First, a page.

If the fledgling democracy in Iraq can be labeled a stunning success despite the blatant theocratic and anti-American tendencies of vast swaths of the Iraqi electorate, then surely today's parliamentary elections in the Palestinian territories can be viewed, if we are to be fair, as a vital step in the right direction, even if Hamas takes as many seats as initial projections suggest.
Consider: The December parliamentary election in Iraq was won by a Shiite majority that marched off to the polls as part of what they openly referred to as a "religious duty," handed down by fundamentalist clerics who would like to see Iraq become an Islamic republic with close ties to Iran. (Perpetual problem child/Baghdad Shiite cleric Moqtada al-Sadr went so far this week as to pledge his Medhi militia would fight on Iran's side in a conflict with the United States.) Meanwhile, minority Sunni voters came out to vote large numbers hoping to gain enough leverage to kick the American occupiers out. Some polling stations in Sunni areas were reportedly even guarded by insurgents, apparently taking a break from murdering U.S. servicemen and women to defend their own against foreign fighters seeking to disrupt the election. Further, any Iraqi politician pursuing normalized relations or even detente with the Israelis is marginalized.
Still, those who favored the Iraq war argue that even if democratic reforms do not immediately create a perfect, peaceful society, the eventual long-term effect will be a civilizing, moderating one, creating, in the best case scenario, a mass movement that will turn the culture of the Middle East irrevocably away from the nihilistic fanaticism threatening world stability. Strange, then, the same standards and arguments cannot be applied to Palestinian aspirations so often derided by these same advocates of democracy. Either there is an inherent right in human beings to some degree of self-determination, or there is not: We cannot pick and choose where to support democracy based on whether American troops are stationed there or not.
As such, while problematic in many ways, Hamas's political aspirations are on the whole a positive development. A situation where Hamas sits out elections antagonizing democratically elected governments would be much more volatile and dangerous than one in which it participates. For the first time, in a quantifiable, verifiable way, Hamas will be accountable to the Palestinian people. The simplistic rhetoric of a people's movement will now be judged by voters. Hamas will be forced to deliver if it hopes to maintain its newfound political power, which will almost certainly mean bowing to reason and compromise far more often than it has previously proven willing to do.
The about-face has already begun on several fronts: A Hamas leader in Gaza, Sami Abu Zukri, went so far as to call last year's municipal elections (in which the organization took 75 of the 118 council seats) "our sweetest victory." The organization's official electioneering slogan, "Change and Reform," could have been lifted from any American campaign and is targeted to those frustrated by years of Fatah rule that has not ended the occupation or abject poverty.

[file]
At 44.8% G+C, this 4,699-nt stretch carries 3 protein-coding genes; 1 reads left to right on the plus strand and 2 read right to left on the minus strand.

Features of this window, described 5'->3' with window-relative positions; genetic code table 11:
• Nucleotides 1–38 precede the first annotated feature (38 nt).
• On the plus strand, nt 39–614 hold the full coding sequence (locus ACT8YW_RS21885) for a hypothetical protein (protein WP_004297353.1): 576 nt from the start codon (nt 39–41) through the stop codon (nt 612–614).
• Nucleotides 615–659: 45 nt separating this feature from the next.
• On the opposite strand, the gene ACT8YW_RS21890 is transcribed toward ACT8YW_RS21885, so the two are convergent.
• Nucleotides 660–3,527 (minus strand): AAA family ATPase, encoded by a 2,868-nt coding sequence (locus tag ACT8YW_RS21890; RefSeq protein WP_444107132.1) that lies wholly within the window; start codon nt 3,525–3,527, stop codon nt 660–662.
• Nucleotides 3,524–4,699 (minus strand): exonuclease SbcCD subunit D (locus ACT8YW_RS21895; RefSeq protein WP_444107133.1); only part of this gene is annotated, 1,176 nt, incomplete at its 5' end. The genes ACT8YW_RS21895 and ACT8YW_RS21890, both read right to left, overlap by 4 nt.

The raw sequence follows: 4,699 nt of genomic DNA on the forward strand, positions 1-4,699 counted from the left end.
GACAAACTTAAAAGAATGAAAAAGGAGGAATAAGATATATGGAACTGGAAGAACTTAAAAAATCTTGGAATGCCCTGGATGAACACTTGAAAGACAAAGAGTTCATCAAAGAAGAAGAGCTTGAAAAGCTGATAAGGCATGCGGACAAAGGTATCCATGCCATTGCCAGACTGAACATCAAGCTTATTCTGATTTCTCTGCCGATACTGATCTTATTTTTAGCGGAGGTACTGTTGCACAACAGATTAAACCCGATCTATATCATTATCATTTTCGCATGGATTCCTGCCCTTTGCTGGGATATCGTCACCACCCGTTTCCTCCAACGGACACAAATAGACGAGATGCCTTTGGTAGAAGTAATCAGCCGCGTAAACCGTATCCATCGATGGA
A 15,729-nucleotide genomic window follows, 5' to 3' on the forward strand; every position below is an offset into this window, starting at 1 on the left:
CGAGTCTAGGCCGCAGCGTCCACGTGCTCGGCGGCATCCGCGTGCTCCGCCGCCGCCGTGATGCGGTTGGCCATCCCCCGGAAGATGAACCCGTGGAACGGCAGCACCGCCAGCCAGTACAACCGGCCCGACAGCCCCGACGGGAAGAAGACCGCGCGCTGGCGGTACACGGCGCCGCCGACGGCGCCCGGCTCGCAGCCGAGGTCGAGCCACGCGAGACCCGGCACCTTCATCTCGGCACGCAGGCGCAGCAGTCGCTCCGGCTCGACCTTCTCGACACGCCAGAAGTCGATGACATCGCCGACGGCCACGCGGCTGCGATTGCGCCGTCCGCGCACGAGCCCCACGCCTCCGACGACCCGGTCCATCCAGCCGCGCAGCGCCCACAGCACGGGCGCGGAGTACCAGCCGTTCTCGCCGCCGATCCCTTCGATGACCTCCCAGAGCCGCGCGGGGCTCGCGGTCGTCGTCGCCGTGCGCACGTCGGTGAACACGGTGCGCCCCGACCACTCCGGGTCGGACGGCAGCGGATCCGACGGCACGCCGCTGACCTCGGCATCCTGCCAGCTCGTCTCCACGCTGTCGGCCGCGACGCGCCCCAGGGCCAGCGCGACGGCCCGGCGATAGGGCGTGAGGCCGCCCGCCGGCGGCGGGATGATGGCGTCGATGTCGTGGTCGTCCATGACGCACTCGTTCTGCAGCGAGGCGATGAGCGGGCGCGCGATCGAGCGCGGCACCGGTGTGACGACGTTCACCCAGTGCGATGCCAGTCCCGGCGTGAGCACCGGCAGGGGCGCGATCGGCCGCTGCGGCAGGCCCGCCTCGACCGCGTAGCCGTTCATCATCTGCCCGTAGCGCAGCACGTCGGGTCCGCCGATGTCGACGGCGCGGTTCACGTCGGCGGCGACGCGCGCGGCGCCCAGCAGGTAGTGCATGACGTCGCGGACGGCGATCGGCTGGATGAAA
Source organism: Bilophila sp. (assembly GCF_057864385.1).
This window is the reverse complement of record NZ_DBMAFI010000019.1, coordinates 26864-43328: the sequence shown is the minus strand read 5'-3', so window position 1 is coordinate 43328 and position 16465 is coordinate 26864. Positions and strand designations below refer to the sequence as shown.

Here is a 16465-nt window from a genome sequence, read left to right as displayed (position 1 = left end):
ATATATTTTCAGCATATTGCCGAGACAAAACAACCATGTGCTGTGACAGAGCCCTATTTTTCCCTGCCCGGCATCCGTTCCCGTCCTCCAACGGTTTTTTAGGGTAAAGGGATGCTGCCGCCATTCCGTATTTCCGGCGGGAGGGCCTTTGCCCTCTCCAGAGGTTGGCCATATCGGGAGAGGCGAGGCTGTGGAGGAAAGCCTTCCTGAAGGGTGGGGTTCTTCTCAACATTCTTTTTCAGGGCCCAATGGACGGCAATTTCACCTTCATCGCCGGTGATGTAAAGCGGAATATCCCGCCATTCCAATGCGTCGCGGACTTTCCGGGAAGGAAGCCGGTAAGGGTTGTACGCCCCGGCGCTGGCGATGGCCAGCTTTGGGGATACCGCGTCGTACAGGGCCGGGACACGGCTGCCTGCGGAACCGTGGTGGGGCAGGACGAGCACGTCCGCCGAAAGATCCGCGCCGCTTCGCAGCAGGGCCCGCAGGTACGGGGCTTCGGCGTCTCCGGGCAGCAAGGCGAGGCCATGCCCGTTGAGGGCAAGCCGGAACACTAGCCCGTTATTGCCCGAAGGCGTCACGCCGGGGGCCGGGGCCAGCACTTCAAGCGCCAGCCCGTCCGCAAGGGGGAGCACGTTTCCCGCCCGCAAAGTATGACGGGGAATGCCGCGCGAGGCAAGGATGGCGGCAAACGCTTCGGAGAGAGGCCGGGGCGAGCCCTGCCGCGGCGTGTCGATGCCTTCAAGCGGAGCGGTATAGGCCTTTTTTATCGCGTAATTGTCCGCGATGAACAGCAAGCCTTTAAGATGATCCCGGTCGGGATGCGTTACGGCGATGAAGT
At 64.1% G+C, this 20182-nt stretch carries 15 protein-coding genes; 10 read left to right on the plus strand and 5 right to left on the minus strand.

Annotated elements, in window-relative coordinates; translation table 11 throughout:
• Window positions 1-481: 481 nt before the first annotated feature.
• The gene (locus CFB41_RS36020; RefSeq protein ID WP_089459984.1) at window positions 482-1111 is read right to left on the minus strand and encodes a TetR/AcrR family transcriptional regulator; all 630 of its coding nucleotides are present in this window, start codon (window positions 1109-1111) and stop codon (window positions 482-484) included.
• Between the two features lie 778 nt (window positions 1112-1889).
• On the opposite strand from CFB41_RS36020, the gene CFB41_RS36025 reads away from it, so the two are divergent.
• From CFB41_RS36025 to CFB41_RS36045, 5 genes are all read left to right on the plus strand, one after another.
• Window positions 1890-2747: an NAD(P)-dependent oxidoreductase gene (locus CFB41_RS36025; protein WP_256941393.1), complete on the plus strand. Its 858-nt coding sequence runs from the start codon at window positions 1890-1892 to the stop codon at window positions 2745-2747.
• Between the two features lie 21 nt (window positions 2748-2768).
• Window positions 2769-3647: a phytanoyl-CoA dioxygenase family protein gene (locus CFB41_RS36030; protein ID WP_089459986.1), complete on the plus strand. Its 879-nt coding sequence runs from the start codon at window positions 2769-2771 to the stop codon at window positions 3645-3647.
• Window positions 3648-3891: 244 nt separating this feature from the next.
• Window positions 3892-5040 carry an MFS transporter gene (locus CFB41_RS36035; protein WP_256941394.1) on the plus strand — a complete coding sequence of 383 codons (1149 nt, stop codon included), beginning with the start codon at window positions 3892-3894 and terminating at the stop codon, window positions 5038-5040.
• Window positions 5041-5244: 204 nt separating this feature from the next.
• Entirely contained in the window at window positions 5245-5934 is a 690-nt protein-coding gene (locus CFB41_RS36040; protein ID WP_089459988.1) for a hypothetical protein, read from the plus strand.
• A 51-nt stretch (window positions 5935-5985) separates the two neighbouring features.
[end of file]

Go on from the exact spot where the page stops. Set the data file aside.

On Monday, Hamas leader Mahmoud Zahar traveled through poor Gaza neighborhoods, promising a continuation of the armed resistance and calling for an end to the Jewish state. The typical Islamic fundamentalist line, basically. More interesting, however, was a series of very public, conciliatory comments Zahar made the week before. Not only did he declare, "Negotiation [with Israel] is not a taboo," but his professed immediate post-election plan is not a resumption of hostilities or a "million martyr march" on Jerusalem. No, the first item on the agenda is a meeting with Palestinian Authority chairman Mamoud Abbas to "tell him we have to solve the problems in health and domestic security."
Basic constituent needs, in other words. Hamas is not winning the majority of its votes based on a policy of resistance. Poll after poll shows average Palestinians do not believe they have benefited from the Intifada; that they seek the same thing most Israelis and a majority of the world's governments do: a peaceful two-state solution. Another poll this week placed approval among Palestinians for the peacemaker Abbas at more than 70 percent. Below the figurehead Abbas, however, Hamas has electoral strength as an opposition party that has cultivated support for its less savory actions by simultaneously running schools, hospitals, and welfare organizations while Arafat's Fatah siphoned aid money into offshore bank accounts to allow Suha Arafat to parade around Paris like a queen.
It's worth mentioning as well that the Fatah political campaign -- backed in part by U.S. taxpayer dollars -- has not exactly been a portrait of moderation. Fatah's major candidates closed out their runs with a collective "pilgrimage" to Yasser Arafat's Gaza home with one of the party's leaders Mohammed Dahlan intoning, "Just as we launched our campaign at the grave of Arafat -- the symbol, the martyr, the glorious one -- we end it here at his blessed home." American dollars supporting pro-Arafat propaganda: just another irony of American-style democratic reform.
Democracy has given Palestinians a voice, and considering their dire situation and seemingly never-ending refugee status, should there ever have been even a modicum of doubt as to what that voice would say once un-gagged? It is a given that Fatah would be punished after so much suffering. But the unambiguous goals of the Palestinian people do not match the goals of Hamas. If the terrorist organization does not adapt, its "sweetest victory" will be short-lived indeed.
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